May 24, 2001
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Poem: "A Walk," by Raymond Carver, from All of Us: The Collected Poems (Alfred A. Knopf).
I took a walk on the railroad track.
Followed that for a while
and got off at the country graveyard
where a man sleeps between
two wives. Emily van der Zee,
Loving Wife and Mother,
is at John van der Zee's right.
Mary, the second Mrs. van der Zee
also a loving wife, to his left.
First Emily went, then Mary.
After a few years, the old fellow himself.
Eleven children came from these unions.
And they, too, would all have to be dead now.
This is a quiet place. As good a place as any
to break my walk, sit, and provide against
my own death, which comes on.
But I don't understand, and I don't understand.
All I know about this fine, sweaty life,
my own or anyone else's,
is that in a little while I'll rise up
and leave this astonishing place
that gives shelter to dead people. This graveyard.
And go. Walking first on one rail
and then the other.
On this day in 1941, the British Navy's H.M.S Hood, the largest warship in the world, was sunk by the German battleship Bismarck somewhere between Iceland and Greenland. Most of the Hood's 1,341 officers and men were lost at sea.
On the same day of the same year, Bob Dylan (Robert Allen Zimmerman) was born in Duluth, Minnesota (1941). He grew up in the nearby town of Hibbing.
It's the birthday of poet Joseph Brodsky, born in Leningrad (1940). He worked as a laborer, mill worker, and merchant seaman while writing poetry. His work was popular within certain literary circles, but the authorities did not care for him, despite their trouble finding anything overtly political to object to in his verse. He was attacked in newspapers, he was interrogated, his papers were seized, and his poetry was denounced. Twice he was put in mental institutions. Brodsky was sentenced to five years in a labor camp, but when a transcript of the trial was smuggled out of the Soviet Union, he became a hero in the West and was allowed to leave the country. He never returned, even after the collapse of the Soviet government. He became an American citizen in 1977, and won many awards, including Nobel Prize for Literature (1987). He died in his apartment in Brooklyn Heights, of a heart attack, at the age of 55, in 1996.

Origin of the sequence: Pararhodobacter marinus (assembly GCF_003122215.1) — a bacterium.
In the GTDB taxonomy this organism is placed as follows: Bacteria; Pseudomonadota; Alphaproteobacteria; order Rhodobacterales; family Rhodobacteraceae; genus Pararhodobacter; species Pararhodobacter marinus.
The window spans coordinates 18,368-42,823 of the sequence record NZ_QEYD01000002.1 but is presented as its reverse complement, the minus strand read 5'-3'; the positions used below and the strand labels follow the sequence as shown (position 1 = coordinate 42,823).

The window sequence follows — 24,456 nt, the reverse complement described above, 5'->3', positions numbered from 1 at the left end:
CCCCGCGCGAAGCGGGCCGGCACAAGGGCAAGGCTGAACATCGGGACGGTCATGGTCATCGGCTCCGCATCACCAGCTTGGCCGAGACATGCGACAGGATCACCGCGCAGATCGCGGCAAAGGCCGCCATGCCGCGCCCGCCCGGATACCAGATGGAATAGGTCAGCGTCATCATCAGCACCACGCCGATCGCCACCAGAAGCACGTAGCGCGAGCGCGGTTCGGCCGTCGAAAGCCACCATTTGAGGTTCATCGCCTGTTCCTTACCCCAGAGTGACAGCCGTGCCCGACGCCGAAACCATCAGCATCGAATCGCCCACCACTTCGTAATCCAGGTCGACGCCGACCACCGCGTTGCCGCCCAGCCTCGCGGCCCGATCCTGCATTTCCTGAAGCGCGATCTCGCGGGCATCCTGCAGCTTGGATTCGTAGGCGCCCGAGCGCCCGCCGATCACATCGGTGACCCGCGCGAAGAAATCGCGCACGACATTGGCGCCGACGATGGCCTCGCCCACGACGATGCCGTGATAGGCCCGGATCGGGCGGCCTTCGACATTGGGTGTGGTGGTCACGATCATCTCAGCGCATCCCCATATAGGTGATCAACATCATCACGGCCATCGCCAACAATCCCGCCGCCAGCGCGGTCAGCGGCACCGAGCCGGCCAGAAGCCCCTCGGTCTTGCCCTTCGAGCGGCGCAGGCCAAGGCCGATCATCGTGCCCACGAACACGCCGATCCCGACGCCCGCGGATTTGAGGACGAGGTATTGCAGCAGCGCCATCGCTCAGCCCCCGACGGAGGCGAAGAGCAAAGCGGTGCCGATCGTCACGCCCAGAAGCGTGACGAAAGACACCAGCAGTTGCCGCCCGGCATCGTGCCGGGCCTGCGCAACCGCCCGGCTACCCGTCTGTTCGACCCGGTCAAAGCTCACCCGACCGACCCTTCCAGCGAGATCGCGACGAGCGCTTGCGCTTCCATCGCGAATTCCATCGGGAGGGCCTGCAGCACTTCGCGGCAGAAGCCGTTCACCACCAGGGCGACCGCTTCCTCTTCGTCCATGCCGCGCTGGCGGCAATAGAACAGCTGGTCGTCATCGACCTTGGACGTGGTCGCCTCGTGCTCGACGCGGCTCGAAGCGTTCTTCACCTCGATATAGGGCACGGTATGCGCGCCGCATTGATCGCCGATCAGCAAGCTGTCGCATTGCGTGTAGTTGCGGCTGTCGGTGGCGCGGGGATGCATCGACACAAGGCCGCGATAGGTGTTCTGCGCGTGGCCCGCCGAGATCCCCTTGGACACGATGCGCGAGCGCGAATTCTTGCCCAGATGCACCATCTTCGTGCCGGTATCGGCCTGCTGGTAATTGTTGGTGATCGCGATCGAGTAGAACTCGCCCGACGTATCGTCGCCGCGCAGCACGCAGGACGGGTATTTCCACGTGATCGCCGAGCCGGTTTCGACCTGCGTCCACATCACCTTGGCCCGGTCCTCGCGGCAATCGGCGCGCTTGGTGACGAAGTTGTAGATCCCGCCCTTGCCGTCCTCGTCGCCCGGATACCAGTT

On this day in 1929, the Marx Brothers' first movie, The Cocoanuts, had its premiere in New York City.
It's the birthday of novelist William Trevor, born in Mitchelstown, the Republic of Ireland (1928). His books include A Standard of Behavior (1958), and The Old Boys (1964). He's famous for his black comedies in which the elderly, the orphaned, and the sexually perverted are set loose in decent society.
On this day in 1883, the Brooklyn Bridge was opened to public traffic. At the time, it was the longest suspension bridge in the world, with a main span of 1,595 feet.
It's the birthday of Dr. Lillian Gilbreth, born in Oakland, California (1878). She, along with her husband, was a pioneer of time-and-motion studies. They were also the parents of 12 children, who were celebrated in the memoir Cheaper by the Dozen (1949).
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